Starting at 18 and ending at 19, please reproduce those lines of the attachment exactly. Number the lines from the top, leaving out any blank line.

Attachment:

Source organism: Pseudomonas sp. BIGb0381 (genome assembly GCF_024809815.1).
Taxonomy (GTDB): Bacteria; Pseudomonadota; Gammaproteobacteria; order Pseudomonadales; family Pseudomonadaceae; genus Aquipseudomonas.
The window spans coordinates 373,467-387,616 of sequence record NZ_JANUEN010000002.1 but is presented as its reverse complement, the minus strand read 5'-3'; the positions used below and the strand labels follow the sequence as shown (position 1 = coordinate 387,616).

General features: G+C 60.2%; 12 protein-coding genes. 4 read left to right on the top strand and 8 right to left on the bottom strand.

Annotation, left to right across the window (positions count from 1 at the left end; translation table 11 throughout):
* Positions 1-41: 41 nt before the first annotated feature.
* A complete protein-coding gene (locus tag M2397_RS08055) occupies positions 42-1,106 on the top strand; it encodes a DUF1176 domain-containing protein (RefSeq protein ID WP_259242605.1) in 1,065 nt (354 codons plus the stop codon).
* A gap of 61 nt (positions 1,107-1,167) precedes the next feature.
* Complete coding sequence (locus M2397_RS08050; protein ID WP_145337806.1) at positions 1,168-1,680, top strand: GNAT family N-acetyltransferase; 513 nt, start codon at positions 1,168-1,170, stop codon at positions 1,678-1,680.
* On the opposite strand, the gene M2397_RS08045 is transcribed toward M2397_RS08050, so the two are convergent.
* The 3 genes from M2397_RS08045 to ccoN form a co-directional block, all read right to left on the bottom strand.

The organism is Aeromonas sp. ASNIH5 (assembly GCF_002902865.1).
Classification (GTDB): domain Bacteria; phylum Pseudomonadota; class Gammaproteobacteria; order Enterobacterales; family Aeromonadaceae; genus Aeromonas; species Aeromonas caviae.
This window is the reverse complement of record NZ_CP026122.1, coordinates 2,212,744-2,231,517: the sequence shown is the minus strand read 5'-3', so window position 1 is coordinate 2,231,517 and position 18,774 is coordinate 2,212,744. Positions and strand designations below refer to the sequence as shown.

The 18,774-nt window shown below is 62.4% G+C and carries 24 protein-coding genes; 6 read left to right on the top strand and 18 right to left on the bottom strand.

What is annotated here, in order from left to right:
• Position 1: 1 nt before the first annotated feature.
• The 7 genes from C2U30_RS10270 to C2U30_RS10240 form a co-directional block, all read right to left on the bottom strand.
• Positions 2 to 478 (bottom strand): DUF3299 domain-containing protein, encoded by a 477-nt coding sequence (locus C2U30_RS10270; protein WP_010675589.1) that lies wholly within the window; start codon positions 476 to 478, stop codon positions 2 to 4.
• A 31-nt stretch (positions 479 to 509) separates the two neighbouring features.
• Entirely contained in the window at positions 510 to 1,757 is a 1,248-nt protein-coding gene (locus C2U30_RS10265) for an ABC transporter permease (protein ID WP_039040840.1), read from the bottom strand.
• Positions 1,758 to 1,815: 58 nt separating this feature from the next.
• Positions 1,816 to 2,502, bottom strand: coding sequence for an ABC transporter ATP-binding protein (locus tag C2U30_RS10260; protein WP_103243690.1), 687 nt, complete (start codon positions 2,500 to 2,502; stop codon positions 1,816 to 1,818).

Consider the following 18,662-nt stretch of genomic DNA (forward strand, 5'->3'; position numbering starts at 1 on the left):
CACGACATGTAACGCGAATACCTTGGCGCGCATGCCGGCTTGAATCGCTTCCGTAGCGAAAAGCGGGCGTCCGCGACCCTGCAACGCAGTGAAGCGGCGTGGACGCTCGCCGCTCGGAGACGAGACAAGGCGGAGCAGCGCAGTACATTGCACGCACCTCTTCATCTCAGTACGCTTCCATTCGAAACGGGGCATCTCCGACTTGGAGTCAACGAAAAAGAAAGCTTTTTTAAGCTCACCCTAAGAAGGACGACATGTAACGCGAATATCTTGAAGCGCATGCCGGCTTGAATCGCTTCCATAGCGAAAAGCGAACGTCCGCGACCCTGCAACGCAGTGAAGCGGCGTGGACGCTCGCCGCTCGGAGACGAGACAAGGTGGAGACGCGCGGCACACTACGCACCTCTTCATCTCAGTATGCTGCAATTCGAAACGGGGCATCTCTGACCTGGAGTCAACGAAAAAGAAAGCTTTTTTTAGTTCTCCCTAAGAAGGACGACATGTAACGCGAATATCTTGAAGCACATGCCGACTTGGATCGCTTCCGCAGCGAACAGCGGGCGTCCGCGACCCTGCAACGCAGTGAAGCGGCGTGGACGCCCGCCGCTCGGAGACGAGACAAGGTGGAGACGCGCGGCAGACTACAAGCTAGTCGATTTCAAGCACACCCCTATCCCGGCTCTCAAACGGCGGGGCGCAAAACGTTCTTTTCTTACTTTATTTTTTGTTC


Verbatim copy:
• The 7 genes from C2U30_RS10270 to C2U30_RS10240 form a co-directional block, all read right to left on the bottom strand.
• Positions 2 to 478 (bottom strand): DUF3299 domain-containing protein, encoded by a 477-nt coding sequence (locus C2U30_RS10270; protein WP_010675589.1) that lies wholly within the window; start codon positions 476 to 478, stop codon positions 2 to 4.